The fix: Tracking your caloric intake in a visible, tangible way—like in a food journal or on an app—can help keep you accountable and “eliminate the bias we all have toward ourselves,” says Dr. Weiner.

4. You’re not eating enough plant-based protein.

Generally speaking, protein has benefits: It fills you up (which means you’ll eat less food over time) and also helps you build muscle, skin, and healthy bones. But when it comes to weight loss, not all protein is created equal. Dr. Weiner warns about over-consuming animal protein—and the fat that typically comes with it—because too much can lead to weight gain and other health problems like diabetes.

Plant-based protein, on the other hand, is different (think: legumes, nuts, seeds, and whole grains). You can eat higher amounts of these foods without worrying about any negative effects on your health, Dr. Weiner says. “I’ve literally never seen a study suggesting that sources of plant protein like nuts cause weight gain,” he adds.

The fix: Swap out animal protein sources with plant-based ones. Instead of a beef burger, try a plant-based burger made from black beans, mushrooms, or other vegetables.

5. You’re not looking at the big picture.

Frustrated because you’ve been trying for three months and you’ve only lost, like, eight pounds? Before you freak out and try some new fad diet, think about whether your goal is just to lose as much weight as possible right this second, or to slim down healthily over time, so you can keep the weight off permanently.

“We tend to look at weight loss in the short term, when it’s actually a long-term problem,” says Dr. Weiner. “There will be individual ups and downs every day, just like there are in the stock market.”

The fix: Instead of taking a short-term POV on weight loss, consider looking at how your weight has changed over the past several years and how you would like to feel several years from now too.

6. You’re not eating whole foods.

If you’re blowing off diets focused on eating whole, clean foods (think: the Mediterranean diet) you might want to reconsider. Nutrition experts have known for a long time that diets full of whole foods, like fruits, vegetables, grains, and protein, are associated with better weight-loss results than those packed with processed foods (like cereal, crackers, and prepackaged meals).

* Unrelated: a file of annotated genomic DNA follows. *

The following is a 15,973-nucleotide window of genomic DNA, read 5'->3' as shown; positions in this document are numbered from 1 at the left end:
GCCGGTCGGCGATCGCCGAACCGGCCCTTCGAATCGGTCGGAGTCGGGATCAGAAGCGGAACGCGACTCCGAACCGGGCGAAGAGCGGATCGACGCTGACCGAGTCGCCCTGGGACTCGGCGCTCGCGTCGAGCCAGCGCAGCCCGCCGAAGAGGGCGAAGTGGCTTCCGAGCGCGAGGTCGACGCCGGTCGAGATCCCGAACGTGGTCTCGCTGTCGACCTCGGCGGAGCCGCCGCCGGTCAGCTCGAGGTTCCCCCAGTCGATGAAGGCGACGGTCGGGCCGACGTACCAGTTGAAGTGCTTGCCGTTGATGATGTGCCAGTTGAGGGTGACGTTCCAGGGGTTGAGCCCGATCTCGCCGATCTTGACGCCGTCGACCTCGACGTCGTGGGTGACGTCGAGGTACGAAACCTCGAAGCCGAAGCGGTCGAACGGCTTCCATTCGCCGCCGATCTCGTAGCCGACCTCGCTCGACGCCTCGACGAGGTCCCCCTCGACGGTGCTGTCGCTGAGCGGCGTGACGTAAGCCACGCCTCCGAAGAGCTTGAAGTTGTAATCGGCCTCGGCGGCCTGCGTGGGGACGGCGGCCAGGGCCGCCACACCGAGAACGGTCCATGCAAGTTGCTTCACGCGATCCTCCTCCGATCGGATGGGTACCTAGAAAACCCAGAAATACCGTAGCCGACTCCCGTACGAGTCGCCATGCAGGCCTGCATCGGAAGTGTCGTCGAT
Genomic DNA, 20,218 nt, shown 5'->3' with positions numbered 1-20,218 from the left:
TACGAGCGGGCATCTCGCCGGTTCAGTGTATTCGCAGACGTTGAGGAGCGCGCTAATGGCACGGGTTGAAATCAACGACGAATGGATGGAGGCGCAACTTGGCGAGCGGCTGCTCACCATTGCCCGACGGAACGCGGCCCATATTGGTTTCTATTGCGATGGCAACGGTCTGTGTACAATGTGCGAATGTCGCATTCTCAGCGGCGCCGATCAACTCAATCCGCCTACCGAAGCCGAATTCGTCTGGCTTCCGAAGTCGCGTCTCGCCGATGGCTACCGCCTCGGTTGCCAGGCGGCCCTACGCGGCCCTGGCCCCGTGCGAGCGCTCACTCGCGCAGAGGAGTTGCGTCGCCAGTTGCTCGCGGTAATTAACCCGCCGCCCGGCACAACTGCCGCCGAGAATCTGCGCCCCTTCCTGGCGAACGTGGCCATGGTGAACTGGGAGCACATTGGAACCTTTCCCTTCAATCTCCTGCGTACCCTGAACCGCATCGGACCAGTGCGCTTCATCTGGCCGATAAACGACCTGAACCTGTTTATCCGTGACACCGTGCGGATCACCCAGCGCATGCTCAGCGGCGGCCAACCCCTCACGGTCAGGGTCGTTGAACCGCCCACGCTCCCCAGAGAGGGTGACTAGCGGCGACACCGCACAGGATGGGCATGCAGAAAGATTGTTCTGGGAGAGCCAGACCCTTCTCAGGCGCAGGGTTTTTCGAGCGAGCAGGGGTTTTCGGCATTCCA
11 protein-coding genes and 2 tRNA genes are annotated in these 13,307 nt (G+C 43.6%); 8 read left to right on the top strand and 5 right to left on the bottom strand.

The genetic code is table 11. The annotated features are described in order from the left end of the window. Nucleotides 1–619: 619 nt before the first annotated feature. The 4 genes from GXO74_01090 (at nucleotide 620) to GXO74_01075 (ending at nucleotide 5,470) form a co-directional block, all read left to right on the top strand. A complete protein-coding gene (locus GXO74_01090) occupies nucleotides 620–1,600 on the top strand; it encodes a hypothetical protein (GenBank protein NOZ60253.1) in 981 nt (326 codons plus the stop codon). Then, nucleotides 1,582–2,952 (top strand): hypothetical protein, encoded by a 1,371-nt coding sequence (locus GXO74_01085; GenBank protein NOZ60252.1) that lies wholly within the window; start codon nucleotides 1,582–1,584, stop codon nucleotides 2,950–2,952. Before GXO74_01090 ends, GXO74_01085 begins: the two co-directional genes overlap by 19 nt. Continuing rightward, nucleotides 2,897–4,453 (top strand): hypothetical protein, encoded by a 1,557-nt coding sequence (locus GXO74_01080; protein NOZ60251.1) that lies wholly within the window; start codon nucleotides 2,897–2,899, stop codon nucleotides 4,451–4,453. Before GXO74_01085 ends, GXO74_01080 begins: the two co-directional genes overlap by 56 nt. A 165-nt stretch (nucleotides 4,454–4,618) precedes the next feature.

A 2019 study in Cell Metabolism showed just that: When participants ate diets similar in nutrients (e.g., similar amounts of protein, fat, sugar, and fiber), the group consuming processed foods showed higher levels of caloric intake and weight gain than the group that focused on whole foods.

The fix: Cording recommends making it as convenient as possible to work more whole foods into your diet. That means having things like frozen produce, oats, whole-grain bread, eggs, frozen fish, and leafy greens around your house. “It’s easy to add a handful of spinach to soups and omelets,” she says. Hard boiling eggs in advance also makes for a quick grab-and-go snack when you need it.

To make sure you eat more veggies, start every dinner with a mixed green salad, according to Gans. “An easy way to get more fruit into your diet is to have one serving with lunch as your dessert for starters, then perhaps add at dinner,” she says.

7. You’re eating too many “healthy” foods.

Yes, sometimes too much of a good thing can be not so good. Just because you swapped your nightly bowl of ice cream for Greek yogurt doesn’t mean you can eat twice as much. The basic rule of "fewer calories in, more calories out" still applies, even when what you’re eating healthy.

The one exception? Dr. Weiner says you really can’t overeat vegetables (seriously, the more you eat, the better). “If you ate a pound of them every day, you would still lose weight because it would change your other eating behaviors,” he explains, referring to the fact that if you filled up on veggies, you would reduce your appetite for other less healthy foods.

The fix: Remember that portion control still applies even when you're making healthy food swaps. If you need a little guidance, use a food-tracking app to keep tabs on how many calories you're consuming and adjust accordingly.

8. Your cardio isn’t intense enough.

Remember the info about quality and quantity of calories above? The same applies to exercise, says Dr. Weiner, who suggests focusing on intensity versus duration when you’re trying to lose weight by incorporating exercise.

“If you want to walk for weight loss, you would have to walk 10 to 12 miles per day,” he explains. “Walking one or two miles, like so many people do, is good for you in a million ways—but weight loss isn’t one of them.”

The fix: If you want your exercise to yield results, you could benefit from choosing activities that will boost your heart rate like boot camps, cycling classes, CrossFit sessions, or other high-intensity workouts that maximize cardio.

9. You’re drinking sugary beverages.

Gonna hit you with something totally shocking here: “If you’re drinking even one soda per day, you will never lose weight,” says Dr. Weiner. Ummm, back up for a sec. Is soda really that bad for you? Sorry, but yes: When you drink sugar, it drives up weight gain far more than when you eat it, Dr. Weiner says.

“If you’re hungry and eat a cookie, you will be less hungry, or you’ll eat less at lunch; but when you drink 150 calories, it doesn’t impact your hunger at all,” he explains. So you drink a soda, then you still eat a normal lunch, and all you’ve done is add 150 calories to your daily intake (versus splurging on a cookie and naturally course-correcting by eating 150 calories less later on).